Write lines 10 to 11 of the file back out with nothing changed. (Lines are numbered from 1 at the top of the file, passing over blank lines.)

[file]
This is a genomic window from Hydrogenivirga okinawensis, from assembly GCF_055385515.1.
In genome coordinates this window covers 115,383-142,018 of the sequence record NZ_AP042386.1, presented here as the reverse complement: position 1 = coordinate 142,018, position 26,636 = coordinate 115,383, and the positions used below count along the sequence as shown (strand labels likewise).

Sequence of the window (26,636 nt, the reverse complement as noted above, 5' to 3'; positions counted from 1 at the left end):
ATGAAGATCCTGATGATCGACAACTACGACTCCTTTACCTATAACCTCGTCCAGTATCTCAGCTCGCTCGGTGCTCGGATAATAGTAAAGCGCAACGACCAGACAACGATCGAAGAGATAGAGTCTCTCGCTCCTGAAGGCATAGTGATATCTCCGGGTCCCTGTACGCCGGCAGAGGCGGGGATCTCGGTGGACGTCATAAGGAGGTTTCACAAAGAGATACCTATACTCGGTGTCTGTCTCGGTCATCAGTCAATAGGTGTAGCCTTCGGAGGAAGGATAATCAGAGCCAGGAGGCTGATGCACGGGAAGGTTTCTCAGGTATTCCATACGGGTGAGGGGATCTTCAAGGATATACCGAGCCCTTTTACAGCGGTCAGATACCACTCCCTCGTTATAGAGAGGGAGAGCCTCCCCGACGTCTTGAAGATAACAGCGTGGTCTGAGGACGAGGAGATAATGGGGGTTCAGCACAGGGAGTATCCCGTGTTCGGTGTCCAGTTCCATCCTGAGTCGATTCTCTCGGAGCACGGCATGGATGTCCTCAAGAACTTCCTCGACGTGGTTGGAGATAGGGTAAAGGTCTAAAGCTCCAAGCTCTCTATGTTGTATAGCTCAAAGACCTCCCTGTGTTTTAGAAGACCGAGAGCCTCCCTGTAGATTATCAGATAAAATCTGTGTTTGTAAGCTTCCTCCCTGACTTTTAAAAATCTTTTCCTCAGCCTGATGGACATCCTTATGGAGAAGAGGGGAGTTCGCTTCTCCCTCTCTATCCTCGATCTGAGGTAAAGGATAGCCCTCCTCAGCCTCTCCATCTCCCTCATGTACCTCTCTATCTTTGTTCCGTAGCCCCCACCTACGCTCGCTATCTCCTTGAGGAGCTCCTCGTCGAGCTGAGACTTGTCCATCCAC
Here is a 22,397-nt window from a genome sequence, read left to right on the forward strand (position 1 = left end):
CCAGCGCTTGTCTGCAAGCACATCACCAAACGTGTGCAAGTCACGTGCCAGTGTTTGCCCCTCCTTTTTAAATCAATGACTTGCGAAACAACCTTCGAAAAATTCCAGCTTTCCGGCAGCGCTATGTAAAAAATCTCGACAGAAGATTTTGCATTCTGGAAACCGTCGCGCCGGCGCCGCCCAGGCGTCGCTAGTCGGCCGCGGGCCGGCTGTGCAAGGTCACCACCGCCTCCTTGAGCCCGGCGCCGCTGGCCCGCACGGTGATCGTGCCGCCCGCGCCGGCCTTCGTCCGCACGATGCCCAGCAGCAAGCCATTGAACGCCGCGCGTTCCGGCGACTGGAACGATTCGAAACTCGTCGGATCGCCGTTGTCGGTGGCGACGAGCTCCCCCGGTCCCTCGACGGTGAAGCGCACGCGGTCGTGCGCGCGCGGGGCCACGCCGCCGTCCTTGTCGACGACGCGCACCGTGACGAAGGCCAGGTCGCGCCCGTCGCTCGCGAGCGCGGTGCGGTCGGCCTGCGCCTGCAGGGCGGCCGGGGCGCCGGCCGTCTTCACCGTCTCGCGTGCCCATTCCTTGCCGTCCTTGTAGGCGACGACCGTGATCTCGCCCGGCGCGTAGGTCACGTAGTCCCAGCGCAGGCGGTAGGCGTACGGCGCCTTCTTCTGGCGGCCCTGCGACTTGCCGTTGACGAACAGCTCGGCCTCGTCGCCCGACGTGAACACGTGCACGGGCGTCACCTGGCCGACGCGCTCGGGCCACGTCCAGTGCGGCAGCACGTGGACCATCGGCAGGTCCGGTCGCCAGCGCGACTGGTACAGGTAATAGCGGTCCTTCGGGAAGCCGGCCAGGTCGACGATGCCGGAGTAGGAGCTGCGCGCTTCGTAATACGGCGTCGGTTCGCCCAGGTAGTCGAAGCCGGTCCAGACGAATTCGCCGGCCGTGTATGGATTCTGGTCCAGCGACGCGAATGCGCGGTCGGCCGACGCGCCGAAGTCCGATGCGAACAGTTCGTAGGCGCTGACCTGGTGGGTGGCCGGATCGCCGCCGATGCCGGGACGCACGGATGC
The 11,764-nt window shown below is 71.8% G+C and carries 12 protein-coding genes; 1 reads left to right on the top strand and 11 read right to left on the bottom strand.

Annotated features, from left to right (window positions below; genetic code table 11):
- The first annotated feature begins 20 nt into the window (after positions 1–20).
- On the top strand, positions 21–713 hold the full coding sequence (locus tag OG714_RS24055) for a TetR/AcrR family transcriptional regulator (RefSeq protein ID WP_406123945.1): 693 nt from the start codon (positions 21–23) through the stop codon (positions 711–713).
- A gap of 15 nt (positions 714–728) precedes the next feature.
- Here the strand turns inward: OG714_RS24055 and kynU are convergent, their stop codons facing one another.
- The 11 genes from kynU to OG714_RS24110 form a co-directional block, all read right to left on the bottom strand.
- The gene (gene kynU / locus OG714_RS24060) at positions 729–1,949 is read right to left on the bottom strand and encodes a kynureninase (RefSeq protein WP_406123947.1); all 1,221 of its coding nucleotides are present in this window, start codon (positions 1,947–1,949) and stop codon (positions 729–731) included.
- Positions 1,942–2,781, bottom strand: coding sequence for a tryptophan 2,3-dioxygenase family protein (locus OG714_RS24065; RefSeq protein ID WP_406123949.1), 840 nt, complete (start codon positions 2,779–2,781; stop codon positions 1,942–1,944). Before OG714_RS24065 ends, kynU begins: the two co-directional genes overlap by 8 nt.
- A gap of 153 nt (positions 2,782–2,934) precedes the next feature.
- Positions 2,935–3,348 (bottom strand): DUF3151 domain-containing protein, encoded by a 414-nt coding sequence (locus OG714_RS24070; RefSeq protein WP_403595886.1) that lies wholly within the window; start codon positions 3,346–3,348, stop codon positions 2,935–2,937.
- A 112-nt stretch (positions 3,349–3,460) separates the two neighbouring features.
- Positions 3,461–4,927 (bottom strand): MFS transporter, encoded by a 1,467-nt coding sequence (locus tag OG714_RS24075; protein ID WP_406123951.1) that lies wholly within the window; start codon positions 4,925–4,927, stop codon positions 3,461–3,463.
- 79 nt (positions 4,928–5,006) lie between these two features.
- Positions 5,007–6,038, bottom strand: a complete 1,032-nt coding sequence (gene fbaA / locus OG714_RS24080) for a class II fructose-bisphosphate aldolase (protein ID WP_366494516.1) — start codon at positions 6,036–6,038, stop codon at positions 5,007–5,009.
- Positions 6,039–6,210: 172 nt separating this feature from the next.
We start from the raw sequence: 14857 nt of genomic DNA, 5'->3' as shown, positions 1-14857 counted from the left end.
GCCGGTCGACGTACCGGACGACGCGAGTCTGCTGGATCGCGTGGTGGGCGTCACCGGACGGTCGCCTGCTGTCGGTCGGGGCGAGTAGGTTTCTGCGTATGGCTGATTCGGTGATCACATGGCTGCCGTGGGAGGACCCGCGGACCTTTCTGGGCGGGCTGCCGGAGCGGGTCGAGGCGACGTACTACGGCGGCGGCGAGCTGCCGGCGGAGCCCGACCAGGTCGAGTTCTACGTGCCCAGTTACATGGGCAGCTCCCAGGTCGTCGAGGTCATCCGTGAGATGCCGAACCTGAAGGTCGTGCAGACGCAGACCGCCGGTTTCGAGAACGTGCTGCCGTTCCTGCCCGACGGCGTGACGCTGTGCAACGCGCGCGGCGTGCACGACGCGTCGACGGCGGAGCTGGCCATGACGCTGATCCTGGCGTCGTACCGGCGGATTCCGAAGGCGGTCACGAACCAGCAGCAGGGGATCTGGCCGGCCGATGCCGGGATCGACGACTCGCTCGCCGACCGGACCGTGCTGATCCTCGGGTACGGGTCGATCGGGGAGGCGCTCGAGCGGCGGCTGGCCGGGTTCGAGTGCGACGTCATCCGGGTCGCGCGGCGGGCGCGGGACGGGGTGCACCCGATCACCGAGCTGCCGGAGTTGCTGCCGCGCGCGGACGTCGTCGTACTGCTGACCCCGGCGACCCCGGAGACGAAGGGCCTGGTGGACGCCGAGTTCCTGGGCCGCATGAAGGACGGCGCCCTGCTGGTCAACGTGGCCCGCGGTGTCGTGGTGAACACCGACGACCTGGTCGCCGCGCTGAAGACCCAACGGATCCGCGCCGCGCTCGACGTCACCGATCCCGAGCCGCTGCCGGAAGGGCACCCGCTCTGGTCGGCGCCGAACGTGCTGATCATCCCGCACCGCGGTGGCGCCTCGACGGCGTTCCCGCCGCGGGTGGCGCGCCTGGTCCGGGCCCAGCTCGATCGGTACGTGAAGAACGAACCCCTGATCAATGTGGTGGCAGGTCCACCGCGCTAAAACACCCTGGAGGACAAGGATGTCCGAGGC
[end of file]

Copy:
- On the top strand, positions 21–713 hold the full coding sequence (locus tag OG714_RS24055) for a TetR/AcrR family transcriptional regulator (RefSeq protein ID WP_406123945.1): 693 nt from the start codon (positions 21–23) through the stop codon (positions 711–713).
- A gap of 15 nt (positions 714–728) precedes the next feature.